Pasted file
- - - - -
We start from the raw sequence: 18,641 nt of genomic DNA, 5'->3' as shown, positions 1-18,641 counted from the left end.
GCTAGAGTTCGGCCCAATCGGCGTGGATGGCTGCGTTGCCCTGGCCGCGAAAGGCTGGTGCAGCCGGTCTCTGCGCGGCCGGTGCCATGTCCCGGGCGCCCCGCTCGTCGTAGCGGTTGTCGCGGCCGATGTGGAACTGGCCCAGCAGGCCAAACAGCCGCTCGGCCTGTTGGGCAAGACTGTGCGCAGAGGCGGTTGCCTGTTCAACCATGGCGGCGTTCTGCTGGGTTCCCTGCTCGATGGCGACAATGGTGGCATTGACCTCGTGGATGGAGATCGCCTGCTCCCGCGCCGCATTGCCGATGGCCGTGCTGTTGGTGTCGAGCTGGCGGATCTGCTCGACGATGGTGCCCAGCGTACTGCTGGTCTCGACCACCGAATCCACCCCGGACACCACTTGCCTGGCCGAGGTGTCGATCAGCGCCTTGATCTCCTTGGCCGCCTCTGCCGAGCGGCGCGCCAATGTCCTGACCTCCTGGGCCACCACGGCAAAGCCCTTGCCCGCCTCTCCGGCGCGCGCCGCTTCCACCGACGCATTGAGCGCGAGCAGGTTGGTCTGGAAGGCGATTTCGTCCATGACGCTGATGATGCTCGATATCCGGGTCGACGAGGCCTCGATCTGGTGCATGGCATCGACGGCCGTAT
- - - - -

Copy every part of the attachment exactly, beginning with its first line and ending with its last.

We start from the raw sequence: 18,641 nt of genomic DNA, 5'->3' as shown, positions 1-18,641 counted from the left end.
GCTAGAGTTCGGCCCAATCGGCGTGGATGGCTGCGTTGCCCTGGCCGCGAAAGGCTGGTGCAGCCGGTCTCTGCGCGGCCGGTGCCATGTCCCGGGCGCCCCGCTCGTCGTAGCGGTTGTCGCGGCCGATGTGGAACTGGCCCAGCAGGCCAAACAGCCGCTCGGCCTGTTGGGCAAGACTGTGCGCAGAGGCGGTTGCCTGTTCAACCATGGCGGCGTTCTGCTGGGTTCCCTGCTCGATGGCGACAATGGTGGCATTGACCTCGTGGATGGAGATCGCCTGCTCCCGCGCCGCATTGCCGATGGCCGTGCTGTTGGTGTCGAGCTGGCGGATCTGCTCGACGATGGTGCCCAGCGTACTGCTGGTCTCGACCACCGAATCCACCCCGGACACCACTTGCCTGGCCGAGGTGTCGATCAGCGCCTTGATCTCCTTGGCCGCCTCTGCCGAGCGGCGCGCCAATGTCCTGACCTCCTGGGCCACCACGGCAAAGCCCTTGCCCGCCTCTCCGGCGCGCGCCGCTTCCACCGACGCATTGAGCGCGAGCAGGTTGGTCTGGAAGGCGATTTCGTCCATGACGCTGATGATGCTCGATATCCGGGTCGACGAGGCCTCGATCTGGTGCATGGCATCGACGGCCGTAT